Today AP teachers in 27 states will get their students’ scores, while the rest of us obsessively login and refresh just in case they release them early in our area. Following this score release is always a time for a mix of celebration, sometimes stupefaction, and always over-analyzation. As I plan and think about next year, I am going to try to remember these ten lessons that made the made impact on my students either for enjoyment or for their academic benefit.
The following five lessons are the lessons that my students felt benefited them most this year for their academic benefit. The percentages indicate how many students put these activities in their top-five for academic benefit.
Blogging about contemporary poets–75.7%
Simply stated blogging benefits student voice. I could see the benefits immediately and wrote this post featuring links to my student blogs in November. Finding inspiration from #teachlivingpoets and a user friendly platform on Edublogs led to a very successful first year of blogging for my students. While I need to streamline my timeline of returning feedback to each student for their monthly blogs, a great added benefit was commenting on other classes from around the country and receiving comments on their own posts from these students. Instead of journaling in a notebook to only me, these students had an authentic peer-based audience. That is excellent motivation for well-developed analysis. In order to jazz-up the last few posts to push us to the finish line I had students choose from these 10 activities to connect to their poet’s work on another level.
Circle time for discussions–73%
Our classroom is more often set up in a circle than in any type of rows…and sometimes it is a square…and sometimes we are in small groups…and occasionally in pairs. You basically never know where the desks will be when you walk into F109. Students always get excited when we circle up, mainly for two reasons, they know they are going to get to talk, and they also know that they are not likely going to have to write a timed essay that day.
We circle up to discuss all major works periodically during our reading schedule, but also poetry, short fiction, and nonfiction. These types of discussions are why I wanted to teach high school. Students are passionate about what they think and how characters make them feel. My students’ hatred of Pappy in Mudbound was down right vicious…circle time is when all of that comes out. As the years go by, I continue to work on doing much less talking and much more listening and facilitating during these circle times.
Research Paper Process–70.3%
I am actually shocked that this made the list. I think the students become very honest once they realize that they will not have to write any more papers for me. I also strive for my class to prepare my students for their next level of education, and the research paper process is certainly part of this overall preparation. Rethinking the research paper also contributes to this being a meaningful process and one in which I do not dread grading the papers, but look forward to what they will teach me (mostly).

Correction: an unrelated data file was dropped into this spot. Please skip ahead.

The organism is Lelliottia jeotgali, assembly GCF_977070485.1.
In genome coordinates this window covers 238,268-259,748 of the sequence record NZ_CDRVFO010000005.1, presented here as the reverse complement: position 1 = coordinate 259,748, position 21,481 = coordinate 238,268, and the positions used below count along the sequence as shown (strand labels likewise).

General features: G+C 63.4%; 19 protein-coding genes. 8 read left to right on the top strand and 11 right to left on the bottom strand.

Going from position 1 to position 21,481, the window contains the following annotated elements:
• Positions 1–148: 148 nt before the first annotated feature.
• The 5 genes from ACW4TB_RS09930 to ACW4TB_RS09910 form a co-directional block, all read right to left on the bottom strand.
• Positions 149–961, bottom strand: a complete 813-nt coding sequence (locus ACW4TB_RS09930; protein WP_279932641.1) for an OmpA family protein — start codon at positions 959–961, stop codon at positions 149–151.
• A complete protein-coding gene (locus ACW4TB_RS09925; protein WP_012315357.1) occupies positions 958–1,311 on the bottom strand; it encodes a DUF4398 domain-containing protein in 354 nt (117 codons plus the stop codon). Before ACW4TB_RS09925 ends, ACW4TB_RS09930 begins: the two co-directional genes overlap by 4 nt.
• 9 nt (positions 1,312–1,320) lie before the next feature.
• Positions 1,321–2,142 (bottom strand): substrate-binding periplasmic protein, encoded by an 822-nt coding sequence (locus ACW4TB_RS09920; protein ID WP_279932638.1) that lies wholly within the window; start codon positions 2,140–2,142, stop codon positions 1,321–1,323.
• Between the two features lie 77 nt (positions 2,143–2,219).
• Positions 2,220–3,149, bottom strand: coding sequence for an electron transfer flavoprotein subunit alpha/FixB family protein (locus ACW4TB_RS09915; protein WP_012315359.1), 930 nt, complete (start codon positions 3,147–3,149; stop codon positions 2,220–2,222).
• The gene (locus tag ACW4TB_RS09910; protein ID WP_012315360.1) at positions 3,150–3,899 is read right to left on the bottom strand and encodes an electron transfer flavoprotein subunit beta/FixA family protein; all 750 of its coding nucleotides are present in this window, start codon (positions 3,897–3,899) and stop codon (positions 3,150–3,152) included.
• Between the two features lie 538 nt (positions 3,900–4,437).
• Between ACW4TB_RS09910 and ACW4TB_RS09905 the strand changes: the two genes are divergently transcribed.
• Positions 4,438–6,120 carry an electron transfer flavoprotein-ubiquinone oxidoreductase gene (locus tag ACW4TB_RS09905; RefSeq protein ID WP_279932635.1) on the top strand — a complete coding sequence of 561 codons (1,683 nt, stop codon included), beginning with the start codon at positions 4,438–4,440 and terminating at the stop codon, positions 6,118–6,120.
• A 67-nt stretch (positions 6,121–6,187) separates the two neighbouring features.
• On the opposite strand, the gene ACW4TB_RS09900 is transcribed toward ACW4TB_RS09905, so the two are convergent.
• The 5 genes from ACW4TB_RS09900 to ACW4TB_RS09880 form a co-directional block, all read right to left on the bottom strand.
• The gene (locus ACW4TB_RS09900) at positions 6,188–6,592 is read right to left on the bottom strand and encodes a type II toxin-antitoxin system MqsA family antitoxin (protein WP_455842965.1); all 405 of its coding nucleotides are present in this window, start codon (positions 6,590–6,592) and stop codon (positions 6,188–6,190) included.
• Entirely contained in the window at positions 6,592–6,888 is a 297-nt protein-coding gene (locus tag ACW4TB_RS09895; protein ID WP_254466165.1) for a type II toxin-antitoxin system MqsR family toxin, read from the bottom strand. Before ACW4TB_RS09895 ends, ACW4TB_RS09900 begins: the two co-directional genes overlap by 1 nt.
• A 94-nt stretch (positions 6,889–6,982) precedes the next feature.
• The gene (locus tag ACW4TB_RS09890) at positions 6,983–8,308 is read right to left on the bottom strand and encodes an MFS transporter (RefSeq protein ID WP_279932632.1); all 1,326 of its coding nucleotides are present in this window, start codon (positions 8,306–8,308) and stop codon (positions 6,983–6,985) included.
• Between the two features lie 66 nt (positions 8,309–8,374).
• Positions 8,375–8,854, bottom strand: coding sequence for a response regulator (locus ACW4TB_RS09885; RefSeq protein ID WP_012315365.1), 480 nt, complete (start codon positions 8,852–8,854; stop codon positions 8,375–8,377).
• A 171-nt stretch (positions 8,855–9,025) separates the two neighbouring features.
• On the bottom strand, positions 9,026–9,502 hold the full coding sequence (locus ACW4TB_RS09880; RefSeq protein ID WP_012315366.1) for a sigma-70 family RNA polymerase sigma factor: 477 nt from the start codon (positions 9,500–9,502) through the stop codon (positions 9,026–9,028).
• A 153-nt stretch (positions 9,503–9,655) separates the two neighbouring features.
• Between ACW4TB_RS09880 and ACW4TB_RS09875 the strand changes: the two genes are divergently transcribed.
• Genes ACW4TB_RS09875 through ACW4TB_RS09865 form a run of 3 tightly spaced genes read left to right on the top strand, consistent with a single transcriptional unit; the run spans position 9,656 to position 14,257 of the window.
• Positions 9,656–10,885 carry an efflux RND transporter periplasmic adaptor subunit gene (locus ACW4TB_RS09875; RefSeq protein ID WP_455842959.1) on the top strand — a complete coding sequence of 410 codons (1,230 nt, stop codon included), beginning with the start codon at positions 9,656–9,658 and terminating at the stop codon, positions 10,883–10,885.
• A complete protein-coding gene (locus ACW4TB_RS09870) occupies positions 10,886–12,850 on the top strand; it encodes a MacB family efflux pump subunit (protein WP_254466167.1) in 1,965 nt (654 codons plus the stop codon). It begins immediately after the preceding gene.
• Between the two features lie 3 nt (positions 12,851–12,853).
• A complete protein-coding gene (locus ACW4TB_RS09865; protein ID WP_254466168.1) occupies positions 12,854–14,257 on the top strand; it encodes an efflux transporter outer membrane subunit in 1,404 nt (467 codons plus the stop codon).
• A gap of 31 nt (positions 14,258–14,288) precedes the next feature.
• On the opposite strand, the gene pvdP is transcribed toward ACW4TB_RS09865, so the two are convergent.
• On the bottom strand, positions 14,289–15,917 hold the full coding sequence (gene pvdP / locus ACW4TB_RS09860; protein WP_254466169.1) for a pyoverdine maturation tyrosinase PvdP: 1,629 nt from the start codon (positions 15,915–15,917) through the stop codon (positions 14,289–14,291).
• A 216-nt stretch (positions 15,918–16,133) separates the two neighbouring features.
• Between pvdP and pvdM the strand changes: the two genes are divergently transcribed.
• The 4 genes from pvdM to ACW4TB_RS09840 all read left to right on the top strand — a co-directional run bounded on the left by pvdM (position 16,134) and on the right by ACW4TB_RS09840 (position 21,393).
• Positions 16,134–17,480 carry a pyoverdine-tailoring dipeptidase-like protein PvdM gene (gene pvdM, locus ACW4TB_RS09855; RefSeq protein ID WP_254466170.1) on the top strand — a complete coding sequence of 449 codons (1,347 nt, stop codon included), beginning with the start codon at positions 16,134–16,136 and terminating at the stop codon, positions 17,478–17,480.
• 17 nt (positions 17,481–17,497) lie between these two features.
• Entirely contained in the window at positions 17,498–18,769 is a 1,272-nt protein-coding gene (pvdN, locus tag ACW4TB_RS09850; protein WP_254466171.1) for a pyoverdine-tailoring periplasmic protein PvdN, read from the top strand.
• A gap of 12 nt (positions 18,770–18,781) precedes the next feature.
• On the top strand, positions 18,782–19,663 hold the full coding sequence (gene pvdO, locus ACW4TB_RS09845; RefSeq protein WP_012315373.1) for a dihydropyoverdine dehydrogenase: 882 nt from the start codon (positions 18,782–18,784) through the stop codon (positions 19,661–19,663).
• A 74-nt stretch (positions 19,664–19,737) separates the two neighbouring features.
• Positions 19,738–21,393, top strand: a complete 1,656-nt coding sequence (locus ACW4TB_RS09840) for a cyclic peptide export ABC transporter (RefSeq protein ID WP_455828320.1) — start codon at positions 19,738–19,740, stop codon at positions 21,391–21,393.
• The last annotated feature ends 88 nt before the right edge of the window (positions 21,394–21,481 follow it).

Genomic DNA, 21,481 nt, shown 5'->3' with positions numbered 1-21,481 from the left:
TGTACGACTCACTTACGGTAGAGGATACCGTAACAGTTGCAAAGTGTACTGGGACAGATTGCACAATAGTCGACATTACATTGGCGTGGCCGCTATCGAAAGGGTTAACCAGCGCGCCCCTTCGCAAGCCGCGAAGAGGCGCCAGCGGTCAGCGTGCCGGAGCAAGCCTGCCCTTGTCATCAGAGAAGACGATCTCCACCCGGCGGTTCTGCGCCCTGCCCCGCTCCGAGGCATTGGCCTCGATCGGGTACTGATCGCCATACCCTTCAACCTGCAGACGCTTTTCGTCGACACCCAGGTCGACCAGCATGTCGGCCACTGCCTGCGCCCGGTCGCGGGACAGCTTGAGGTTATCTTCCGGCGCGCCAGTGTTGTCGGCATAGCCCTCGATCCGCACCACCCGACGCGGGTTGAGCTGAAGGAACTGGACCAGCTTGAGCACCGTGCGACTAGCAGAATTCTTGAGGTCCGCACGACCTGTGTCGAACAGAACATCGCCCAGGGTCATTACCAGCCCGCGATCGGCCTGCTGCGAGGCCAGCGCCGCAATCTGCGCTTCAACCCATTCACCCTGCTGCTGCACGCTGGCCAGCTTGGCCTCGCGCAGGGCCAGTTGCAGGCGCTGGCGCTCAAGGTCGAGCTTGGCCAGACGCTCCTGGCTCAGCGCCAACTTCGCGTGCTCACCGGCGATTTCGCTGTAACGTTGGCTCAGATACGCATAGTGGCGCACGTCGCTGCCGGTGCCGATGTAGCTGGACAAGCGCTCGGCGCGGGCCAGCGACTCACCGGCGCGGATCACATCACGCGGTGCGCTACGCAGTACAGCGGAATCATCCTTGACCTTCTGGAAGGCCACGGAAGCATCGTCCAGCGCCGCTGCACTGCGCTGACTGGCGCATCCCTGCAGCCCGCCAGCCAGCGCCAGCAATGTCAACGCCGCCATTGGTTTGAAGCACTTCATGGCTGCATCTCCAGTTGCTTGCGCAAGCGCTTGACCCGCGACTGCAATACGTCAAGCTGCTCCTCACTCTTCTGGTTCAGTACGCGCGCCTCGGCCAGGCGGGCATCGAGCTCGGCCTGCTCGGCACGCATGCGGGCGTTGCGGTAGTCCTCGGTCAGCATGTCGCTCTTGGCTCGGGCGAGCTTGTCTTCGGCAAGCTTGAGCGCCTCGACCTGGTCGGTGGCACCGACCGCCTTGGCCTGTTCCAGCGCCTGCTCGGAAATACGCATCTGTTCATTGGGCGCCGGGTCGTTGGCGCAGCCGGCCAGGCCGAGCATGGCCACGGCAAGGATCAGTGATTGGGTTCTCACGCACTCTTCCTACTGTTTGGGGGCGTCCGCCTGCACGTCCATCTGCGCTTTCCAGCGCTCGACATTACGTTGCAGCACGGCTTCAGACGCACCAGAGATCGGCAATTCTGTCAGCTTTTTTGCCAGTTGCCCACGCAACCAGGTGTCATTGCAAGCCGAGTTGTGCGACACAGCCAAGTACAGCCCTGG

Multiple choice games–59.5%
This was another surprise, but multiple choice games are a time when students get to get out of their seats, so even if they have to spend 15 minutes answering 17 multiple choice questions with words in them such as penultimate, bucolic, didactic, and raze it makes it worth it. In this picture the entire class got the question correct–the answer was E! We have used a lot of different fun activities to check multiple choice including “Kick Me Multiple Choice,” but our class standard favorite is four-corners (and a middle) where each corner of the room is A-D and E is the center. Students rejoice when they see power in numbers as they move about the room, but sometimes it is the sulking three people hiding in the corner for A who end up getting the answer correct. Of course the discussion, as well as the vocabulary building, is the best part of this lesson.
Studying Clint Smith’s Counting Descent–54.1%
This was the only “lesson” that made it onto both this list for academic benefit and the list of Top five lessons for enjoyment. This is first full collection of poetry that I have ever taught, and the students embraced it fully. We read every word, breaking the book into segments of 4-7 poems a day depending on the length and depth. We read outside, we read aloud, we read chorally. Students blogged about a poem of choice and wrote mentor text poetry based on a favorite poem. Skyping with the author was just the perfect culminating event for this collection. Students got to see a living, working poet who is excited about students reading his work. And now we all follow Clint Smith obsessively on Twitter.
You know what this tells me? Teaching a poetry collection was a step in the right direction. I plan to add another living poet’s voice to my classroom through Jose Olivarez collection Citizen Illegal which goes on sale on September 4th. After receiving an ARC (advanced reader copy–thank you Teacher Twitter!) I have created a Donor’s Choose project to get this collection into my students’ hands this fall. Your donation to this goal would be so appreciated.
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